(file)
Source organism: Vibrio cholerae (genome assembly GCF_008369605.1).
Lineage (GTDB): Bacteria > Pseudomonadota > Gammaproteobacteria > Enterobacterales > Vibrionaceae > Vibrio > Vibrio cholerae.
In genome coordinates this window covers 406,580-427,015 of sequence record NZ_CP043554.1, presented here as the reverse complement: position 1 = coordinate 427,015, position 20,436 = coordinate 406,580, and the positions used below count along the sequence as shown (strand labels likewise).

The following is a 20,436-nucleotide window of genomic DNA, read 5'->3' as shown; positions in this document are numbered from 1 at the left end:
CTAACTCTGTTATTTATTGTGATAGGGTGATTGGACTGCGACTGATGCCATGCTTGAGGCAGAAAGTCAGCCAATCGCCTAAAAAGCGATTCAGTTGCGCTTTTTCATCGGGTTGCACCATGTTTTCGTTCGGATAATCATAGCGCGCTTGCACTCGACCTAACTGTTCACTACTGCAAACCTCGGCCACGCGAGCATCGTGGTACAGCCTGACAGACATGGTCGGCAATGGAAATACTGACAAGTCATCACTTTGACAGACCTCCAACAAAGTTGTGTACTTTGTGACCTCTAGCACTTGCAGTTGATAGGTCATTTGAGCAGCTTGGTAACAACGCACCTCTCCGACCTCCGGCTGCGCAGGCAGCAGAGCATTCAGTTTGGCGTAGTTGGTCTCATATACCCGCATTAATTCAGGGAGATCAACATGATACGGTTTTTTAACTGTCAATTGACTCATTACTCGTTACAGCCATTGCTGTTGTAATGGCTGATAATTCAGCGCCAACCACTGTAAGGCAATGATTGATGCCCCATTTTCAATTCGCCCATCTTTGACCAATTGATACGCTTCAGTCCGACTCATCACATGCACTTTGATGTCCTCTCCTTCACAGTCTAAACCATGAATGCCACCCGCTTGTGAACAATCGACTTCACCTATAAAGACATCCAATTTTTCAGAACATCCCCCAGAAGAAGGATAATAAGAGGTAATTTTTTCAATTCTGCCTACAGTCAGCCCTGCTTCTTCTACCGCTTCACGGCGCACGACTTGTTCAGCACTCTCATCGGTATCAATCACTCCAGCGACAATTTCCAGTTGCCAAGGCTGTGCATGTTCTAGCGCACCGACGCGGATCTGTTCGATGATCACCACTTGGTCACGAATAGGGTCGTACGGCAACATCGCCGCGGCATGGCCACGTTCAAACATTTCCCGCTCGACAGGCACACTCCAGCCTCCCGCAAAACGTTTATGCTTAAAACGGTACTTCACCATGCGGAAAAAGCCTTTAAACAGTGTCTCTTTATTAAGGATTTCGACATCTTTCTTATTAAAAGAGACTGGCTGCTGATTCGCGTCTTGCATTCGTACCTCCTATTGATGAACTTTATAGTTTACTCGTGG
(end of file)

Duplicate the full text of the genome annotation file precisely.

Source organism: Vibrio cholerae (genome assembly GCF_008369605.1).
Lineage (GTDB): Bacteria > Pseudomonadota > Gammaproteobacteria > Enterobacterales > Vibrionaceae > Vibrio > Vibrio cholerae.
In genome coordinates this window covers 406,580-427,015 of sequence record NZ_CP043554.1, presented here as the reverse complement: position 1 = coordinate 427,015, position 20,436 = coordinate 406,580, and the positions used below count along the sequence as shown (strand labels likewise).

The following is a 20,436-nucleotide window of genomic DNA, read 5'->3' as shown; positions in this document are numbered from 1 at the left end:
CTAACTCTGTTATTTATTGTGATAGGGTGATTGGACTGCGACTGATGCCATGCTTGAGGCAGAAAGTCAGCCAATCGCCTAAAAAGCGATTCAGTTGCGCTTTTTCATCGGGTTGCACCATGTTTTCGTTCGGATAATCATAGCGCGCTTGCACTCGACCTAACTGTTCACTACTGCAAACCTCGGCCACGCGAGCATCGTGGTACAGCCTGACAGACATGGTCGGCAATGGAAATACTGACAAGTCATCACTTTGACAGACCTCCAACAAAGTTGTGTACTTTGTGACCTCTAGCACTTGCAGTTGATAGGTCATTTGAGCAGCTTGGTAACAACGCACCTCTCCGACCTCCGGCTGCGCAGGCAGCAGAGCATTCAGTTTGGCGTAGTTGGTCTCATATACCCGCATTAATTCAGGGAGATCAACATGATACGGTTTTTTAACTGTCAATTGACTCATTACTCGTTACAGCCATTGCTGTTGTAATGGCTGATAATTCAGCGCCAACCACTGTAAGGCAATGATTGATGCCCCATTTTCAATTCGCCCATCTTTGACCAATTGATACGCTTCAGTCCGACTCATCACATGCACTTTGATGTCCTCTCCTTCACAGTCTAAACCATGAATGCCACCCGCTTGTGAACAATCGACTTCACCTATAAAGACATCCAATTTTTCAGAACATCCCCCAGAAGAAGGATAATAAGAGGTAATTTTTTCAATTCTGCCTACAGTCAGCCCTGCTTCTTCTACCGCTTCACGGCGCACGACTTGTTCAGCACTCTCATCGGTATCAATCACTCCAGCGACAATTTCCAGTTGCCAAGGCTGTGCATGTTCTAGCGCACCGACGCGGATCTGTTCGATGATCACCACTTGGTCACGAATAGGGTCGTACGGCAACATCGCCGCGGCATGGCCACGTTCAAACATTTCCCGCTCGACAGGCACACTCCAGCCTCCCGCAAAACGTTTATGCTTAAAACGGTACTTCACCATGCGGAAAAAGCCTTTAAACAGTGTCTCTTTATTAAGGATTTCGACATCTTTCTTATTAAAAGAGACTGGCTGCTGATTCGCGTCTTGCATTCGTACCTCCTATTGATGAACTTTATAGTTTACTCGTGG